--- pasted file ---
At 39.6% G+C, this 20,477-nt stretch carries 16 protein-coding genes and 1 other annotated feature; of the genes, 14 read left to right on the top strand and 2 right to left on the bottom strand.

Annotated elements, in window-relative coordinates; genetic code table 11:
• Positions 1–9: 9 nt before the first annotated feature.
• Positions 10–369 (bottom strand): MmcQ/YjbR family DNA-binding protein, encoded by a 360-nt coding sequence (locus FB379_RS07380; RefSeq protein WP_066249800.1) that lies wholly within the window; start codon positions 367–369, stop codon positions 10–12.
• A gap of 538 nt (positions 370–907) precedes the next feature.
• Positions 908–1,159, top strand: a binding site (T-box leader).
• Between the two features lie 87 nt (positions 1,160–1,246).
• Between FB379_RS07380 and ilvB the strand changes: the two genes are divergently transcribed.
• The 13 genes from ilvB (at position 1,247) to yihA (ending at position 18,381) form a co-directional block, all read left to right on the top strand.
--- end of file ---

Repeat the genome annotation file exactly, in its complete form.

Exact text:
At 39.6% G+C, this 20,477-nt stretch carries 16 protein-coding genes and 1 other annotated feature; of the genes, 14 read left to right on the top strand and 2 right to left on the bottom strand.

Annotated elements, in window-relative coordinates; genetic code table 11:
• Positions 1–9: 9 nt before the first annotated feature.
• Positions 10–369 (bottom strand): MmcQ/YjbR family DNA-binding protein, encoded by a 360-nt coding sequence (locus FB379_RS07380; RefSeq protein WP_066249800.1) that lies wholly within the window; start codon positions 367–369, stop codon positions 10–12.
• A gap of 538 nt (positions 370–907) precedes the next feature.
• Positions 908–1,159, top strand: a binding site (T-box leader).
• Between the two features lie 87 nt (positions 1,160–1,246).
• Between FB379_RS07380 and ilvB the strand changes: the two genes are divergently transcribed.
• The 13 genes from ilvB (at position 1,247) to yihA (ending at position 18,381) form a co-directional block, all read left to right on the top strand.